The Crypt of Civilization is arguably the largest time capsule in the world. Housed in a basement at a university north of Atlanta, this underground chamber with a massive stainless-steel door was packed with artifacts, then welded shut on May 25, 1940.
The crypt was designed to preserve a picture of life in the 1930s for humans thousands of years in the future. Inside are stacks of records and film reels alongside 640,000 pages of books shot onto microfilmed pages. There are appliances, clothing, preserved food, an original copy of the script of Gone With the Wind donated by its director, a bottle of Vaseline, and a “Negro doll.” There’s even a phonograph designed to teach English words if future civilizations have forgotten the language. No electricity? No problem. A tiny windmill can run a generator to produce current.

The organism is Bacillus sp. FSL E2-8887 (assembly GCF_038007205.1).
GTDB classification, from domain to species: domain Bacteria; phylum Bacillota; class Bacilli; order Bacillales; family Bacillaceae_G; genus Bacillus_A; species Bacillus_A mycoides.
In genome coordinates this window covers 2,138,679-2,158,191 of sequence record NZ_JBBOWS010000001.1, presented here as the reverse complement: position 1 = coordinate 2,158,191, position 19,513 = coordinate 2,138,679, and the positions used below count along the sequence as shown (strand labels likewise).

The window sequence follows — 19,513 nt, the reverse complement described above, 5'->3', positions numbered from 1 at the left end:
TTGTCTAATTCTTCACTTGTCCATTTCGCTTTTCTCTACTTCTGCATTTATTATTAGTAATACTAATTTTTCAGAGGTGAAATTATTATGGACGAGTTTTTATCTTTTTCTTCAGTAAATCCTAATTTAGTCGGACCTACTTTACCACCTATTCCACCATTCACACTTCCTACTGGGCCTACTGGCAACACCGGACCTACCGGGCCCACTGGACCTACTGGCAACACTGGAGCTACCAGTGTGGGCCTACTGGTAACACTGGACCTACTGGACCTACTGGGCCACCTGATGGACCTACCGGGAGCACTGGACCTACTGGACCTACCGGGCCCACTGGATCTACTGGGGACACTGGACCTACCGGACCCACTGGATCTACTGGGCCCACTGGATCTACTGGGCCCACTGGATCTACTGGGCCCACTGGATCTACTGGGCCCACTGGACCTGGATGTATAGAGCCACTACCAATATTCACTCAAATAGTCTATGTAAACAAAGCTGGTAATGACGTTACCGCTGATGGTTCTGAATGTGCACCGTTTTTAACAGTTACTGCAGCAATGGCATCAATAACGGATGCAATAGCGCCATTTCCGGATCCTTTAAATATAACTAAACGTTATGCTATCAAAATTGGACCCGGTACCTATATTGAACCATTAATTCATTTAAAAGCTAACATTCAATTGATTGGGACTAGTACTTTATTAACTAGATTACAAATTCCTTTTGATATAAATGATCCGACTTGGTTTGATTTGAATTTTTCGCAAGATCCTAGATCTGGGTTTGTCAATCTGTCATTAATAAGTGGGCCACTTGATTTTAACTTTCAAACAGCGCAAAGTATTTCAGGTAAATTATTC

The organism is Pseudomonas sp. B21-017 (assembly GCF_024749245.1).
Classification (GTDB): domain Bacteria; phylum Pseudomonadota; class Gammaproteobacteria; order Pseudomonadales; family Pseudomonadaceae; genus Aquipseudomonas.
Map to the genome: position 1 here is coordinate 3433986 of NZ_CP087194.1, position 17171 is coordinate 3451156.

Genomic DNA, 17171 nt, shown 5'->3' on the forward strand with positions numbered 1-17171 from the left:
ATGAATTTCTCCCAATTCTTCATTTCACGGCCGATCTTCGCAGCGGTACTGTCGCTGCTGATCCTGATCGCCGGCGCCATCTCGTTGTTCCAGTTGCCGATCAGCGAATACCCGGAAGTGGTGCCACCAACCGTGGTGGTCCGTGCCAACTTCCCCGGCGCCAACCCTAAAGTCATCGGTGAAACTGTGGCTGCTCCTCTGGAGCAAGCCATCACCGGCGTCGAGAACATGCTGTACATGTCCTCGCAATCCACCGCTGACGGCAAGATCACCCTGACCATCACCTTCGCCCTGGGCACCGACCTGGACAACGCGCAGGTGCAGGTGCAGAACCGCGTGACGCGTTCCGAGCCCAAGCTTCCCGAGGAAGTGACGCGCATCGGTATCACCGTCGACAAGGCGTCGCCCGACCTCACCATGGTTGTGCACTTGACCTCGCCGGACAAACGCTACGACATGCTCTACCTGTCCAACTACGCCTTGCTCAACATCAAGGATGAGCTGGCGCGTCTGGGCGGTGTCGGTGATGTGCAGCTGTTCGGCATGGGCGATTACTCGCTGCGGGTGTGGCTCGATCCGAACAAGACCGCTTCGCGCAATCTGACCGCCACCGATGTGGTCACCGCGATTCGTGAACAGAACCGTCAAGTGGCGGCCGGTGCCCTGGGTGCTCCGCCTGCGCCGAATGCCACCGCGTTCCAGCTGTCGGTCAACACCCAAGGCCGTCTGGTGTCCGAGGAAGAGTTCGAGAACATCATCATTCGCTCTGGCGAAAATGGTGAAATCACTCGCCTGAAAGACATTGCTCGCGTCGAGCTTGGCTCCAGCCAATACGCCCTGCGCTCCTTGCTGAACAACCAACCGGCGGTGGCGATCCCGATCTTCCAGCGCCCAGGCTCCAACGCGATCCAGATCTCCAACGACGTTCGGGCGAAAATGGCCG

The crypt was made to be opened in 8113 C.E., a date based on the difference between when the project began—1936—and what at the time was thought to be the first year of the Egyptian calendar. The crypt’s return would be as far removed from the present as the present was from the pharaonic past.
Thornwell Jacobs, a historian and an educator, was the prime mover of the crypt. Jacobs felt an acute lack of understanding of everyday lives in his own historical investigations. “Had it not been for such a natural catastrophe as the eruption of Vesuvius, the glories of Pompeii and Herculaneum would never have been revealed to our sight,” he wrote in his memoirs, which he included in the chamber. He also expressed a subtler desire to preserve the culture of the American South, which he argued was slipping away day by day. Thus he sealed his vision of the present into a room at Oglethorpe University, where he served as president from its refounding in 1913 through 1941.